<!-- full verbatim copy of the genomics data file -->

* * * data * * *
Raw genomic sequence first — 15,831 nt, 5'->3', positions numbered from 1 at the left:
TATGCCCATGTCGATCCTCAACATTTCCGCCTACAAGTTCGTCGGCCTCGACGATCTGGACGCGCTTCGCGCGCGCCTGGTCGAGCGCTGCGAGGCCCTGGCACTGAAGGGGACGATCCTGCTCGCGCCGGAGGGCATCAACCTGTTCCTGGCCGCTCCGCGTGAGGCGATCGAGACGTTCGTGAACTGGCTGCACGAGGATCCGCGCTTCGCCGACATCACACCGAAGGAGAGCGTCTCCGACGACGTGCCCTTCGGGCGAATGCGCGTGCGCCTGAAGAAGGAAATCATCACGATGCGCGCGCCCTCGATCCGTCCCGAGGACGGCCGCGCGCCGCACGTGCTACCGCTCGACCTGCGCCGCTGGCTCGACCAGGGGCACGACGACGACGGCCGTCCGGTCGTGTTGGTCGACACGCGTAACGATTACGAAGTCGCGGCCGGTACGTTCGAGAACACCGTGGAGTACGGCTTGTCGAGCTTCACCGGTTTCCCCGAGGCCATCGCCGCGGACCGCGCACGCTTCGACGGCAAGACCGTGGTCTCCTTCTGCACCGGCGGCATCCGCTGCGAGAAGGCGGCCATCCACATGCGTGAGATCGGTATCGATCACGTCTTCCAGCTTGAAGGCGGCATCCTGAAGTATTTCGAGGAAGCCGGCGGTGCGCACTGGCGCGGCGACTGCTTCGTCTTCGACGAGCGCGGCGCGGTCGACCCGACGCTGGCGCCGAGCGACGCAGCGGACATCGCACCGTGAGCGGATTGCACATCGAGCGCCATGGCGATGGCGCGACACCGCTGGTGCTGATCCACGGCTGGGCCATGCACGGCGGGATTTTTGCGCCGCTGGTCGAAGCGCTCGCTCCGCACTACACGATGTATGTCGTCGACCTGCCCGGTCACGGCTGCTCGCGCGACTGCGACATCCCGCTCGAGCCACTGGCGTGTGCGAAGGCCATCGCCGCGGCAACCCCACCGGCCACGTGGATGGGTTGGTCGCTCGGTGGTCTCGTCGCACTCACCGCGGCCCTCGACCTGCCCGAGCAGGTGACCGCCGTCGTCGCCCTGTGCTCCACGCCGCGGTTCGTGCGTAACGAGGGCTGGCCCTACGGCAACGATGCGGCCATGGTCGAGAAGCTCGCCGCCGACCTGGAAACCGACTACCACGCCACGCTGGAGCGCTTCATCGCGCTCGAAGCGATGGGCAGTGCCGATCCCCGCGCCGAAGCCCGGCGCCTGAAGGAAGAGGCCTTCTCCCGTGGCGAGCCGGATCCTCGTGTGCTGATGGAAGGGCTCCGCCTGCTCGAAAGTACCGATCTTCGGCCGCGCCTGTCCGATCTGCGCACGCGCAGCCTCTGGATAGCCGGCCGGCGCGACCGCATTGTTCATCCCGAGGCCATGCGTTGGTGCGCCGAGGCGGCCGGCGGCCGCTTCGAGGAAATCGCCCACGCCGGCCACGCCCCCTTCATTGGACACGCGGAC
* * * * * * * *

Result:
Raw genomic sequence first — 15,831 nt, 5'->3', positions numbered from 1 at the left:
TATGCCCATGTCGATCCTCAACATTTCCGCCTACAAGTTCGTCGGCCTCGACGATCTGGACGCGCTTCGCGCGCGCCTGGTCGAGCGCTGCGAGGCCCTGGCACTGAAGGGGACGATCCTGCTCGCGCCGGAGGGCATCAACCTGTTCCTGGCCGCTCCGCGTGAGGCGATCGAGACGTTCGTGAACTGGCTGCACGAGGATCCGCGCTTCGCCGACATCACACCGAAGGAGAGCGTCTCCGACGACGTGCCCTTCGGGCGAATGCGCGTGCGCCTGAAGAAGGAAATCATCACGATGCGCGCGCCCTCGATCCGTCCCGAGGACGGCCGCGCGCCGCACGTGCTACCGCTCGACCTGCGCCGCTGGCTCGACCAGGGGCACGACGACGACGGCCGTCCGGTCGTGTTGGTCGACACGCGTAACGATTACGAAGTCGCGGCCGGTACGTTCGAGAACACCGTGGAGTACGGCTTGTCGAGCTTCACCGGTTTCCCCGAGGCCATCGCCGCGGACCGCGCACGCTTCGACGGCAAGACCGTGGTCTCCTTCTGCACCGGCGGCATCCGCTGCGAGAAGGCGGCCATCCACATGCGTGAGATCGGTATCGATCACGTCTTCCAGCTTGAAGGCGGCATCCTGAAGTATTTCGAGGAAGCCGGCGGTGCGCACTGGCGCGGCGACTGCTTCGTCTTCGACGAGCGCGGCGCGGTCGACCCGACGCTGGCGCCGAGCGACGCAGCGGACATCGCACCGTGAGCGGATTGCACATCGAGCGCCATGGCGATGGCGCGACACCGCTGGTGCTGATCCACGGCTGGGCCATGCACGGCGGGATTTTTGCGCCGCTGGTCGAAGCGCTCGCTCCGCACTACACGATGTATGTCGTCGACCTGCCCGGTCACGGCTGCTCGCGCGACTGCGACATCCCGCTCGAGCCACTGGCGTGTGCGAAGGCCATCGCCGCGGCAACCCCACCGGCCACGTGGATGGGTTGGTCGCTCGGTGGTCTCGTCGCACTCACCGCGGCCCTCGACCTGCCCGAGCAGGTGACCGCCGTCGTCGCCCTGTGCTCCACGCCGCGGTTCGTGCGTAACGAGGGCTGGCCCTACGGCAACGATGCGGCCATGGTCGAGAAGCTCGCCGCCGACCTGGAAACCGACTACCACGCCACGCTGGAGCGCTTCATCGCGCTCGAAGCGATGGGCAGTGCCGATCCCCGCGCCGAAGCCCGGCGCCTGAAGGAAGAGGCCTTCTCCCGTGGCGAGCCGGATCCTCGTGTGCTGATGGAAGGGCTCCGCCTGCTCGAAAGTACCGATCTTCGGCCGCGCCTGTCCGATCTGCGCACGCGCAGCCTCTGGATAGCCGGCCGGCGCGACCGCATTGTTCATCCCGAGGCCATGCGTTGGTGCGCCGAGGCGGCCGGCGGCCGCTTCGAGGAAATCGCCCACGCCGGCCACGCCCCCTTCATTGGACACGCGGAC